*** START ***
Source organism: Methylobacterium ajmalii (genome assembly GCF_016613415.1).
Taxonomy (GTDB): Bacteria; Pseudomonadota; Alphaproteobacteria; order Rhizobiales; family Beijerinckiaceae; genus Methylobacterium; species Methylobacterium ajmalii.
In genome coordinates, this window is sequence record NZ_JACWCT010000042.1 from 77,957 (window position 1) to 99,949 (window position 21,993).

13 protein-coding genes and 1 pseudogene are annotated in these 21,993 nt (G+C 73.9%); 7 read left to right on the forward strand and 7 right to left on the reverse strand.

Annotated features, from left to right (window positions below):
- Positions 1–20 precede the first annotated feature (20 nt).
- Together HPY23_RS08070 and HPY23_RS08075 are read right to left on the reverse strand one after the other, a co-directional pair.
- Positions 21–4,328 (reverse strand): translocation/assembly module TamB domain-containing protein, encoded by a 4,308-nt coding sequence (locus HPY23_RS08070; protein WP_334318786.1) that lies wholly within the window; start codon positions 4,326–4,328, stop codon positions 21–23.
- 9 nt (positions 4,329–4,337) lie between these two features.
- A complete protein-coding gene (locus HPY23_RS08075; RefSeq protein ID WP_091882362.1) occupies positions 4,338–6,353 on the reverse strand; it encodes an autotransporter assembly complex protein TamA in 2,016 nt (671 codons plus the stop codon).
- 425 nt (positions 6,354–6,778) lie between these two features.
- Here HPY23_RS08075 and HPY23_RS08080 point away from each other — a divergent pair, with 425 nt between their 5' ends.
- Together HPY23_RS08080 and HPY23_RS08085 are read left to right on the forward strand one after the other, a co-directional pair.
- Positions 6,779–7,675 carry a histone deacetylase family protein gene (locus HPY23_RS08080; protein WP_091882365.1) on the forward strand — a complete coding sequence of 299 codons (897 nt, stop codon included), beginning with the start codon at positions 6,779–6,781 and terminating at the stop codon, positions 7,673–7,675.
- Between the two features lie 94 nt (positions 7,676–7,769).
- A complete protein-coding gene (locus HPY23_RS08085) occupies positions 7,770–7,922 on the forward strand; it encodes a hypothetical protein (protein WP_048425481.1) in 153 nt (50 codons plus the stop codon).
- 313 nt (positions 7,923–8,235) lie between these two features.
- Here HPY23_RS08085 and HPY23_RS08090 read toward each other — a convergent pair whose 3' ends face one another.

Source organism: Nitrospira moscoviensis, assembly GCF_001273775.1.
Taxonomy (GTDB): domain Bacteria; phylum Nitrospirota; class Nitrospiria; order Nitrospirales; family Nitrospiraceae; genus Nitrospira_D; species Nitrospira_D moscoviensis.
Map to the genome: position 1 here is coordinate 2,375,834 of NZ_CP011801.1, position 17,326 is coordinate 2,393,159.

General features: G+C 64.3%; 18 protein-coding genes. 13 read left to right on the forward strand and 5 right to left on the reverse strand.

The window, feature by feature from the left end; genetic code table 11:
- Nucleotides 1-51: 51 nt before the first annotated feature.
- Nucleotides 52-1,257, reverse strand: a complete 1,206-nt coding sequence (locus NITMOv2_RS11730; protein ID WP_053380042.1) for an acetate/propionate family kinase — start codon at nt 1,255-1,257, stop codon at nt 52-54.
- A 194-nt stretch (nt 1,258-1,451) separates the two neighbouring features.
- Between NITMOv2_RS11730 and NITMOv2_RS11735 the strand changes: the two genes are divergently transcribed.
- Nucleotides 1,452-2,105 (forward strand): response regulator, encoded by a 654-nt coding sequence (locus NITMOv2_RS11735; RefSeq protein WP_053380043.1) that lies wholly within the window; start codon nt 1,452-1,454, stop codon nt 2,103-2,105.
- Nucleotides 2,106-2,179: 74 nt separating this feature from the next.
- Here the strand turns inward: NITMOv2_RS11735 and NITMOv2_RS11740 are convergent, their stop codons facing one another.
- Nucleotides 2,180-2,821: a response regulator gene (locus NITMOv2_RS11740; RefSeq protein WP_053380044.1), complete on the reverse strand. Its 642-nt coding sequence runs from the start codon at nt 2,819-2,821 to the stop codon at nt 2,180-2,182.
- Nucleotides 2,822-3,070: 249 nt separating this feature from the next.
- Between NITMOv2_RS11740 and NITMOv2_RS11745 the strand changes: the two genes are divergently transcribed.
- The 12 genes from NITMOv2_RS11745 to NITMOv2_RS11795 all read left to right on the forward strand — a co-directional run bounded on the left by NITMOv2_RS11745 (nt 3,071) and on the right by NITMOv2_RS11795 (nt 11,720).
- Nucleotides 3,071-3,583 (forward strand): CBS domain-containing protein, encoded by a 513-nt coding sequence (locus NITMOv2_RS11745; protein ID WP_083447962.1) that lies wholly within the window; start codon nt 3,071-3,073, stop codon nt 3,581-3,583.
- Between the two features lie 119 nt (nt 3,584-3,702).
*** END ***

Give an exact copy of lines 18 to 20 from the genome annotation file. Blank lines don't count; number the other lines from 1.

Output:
- Here HPY23_RS08085 and HPY23_RS08090 read toward each other — a convergent pair whose 3' ends face one another.

Source organism: Nitrospira moscoviensis, assembly GCF_001273775.1.
Taxonomy (GTDB): domain Bacteria; phylum Nitrospirota; class Nitrospiria; order Nitrospirales; family Nitrospiraceae; genus Nitrospira_D; species Nitrospira_D moscoviensis.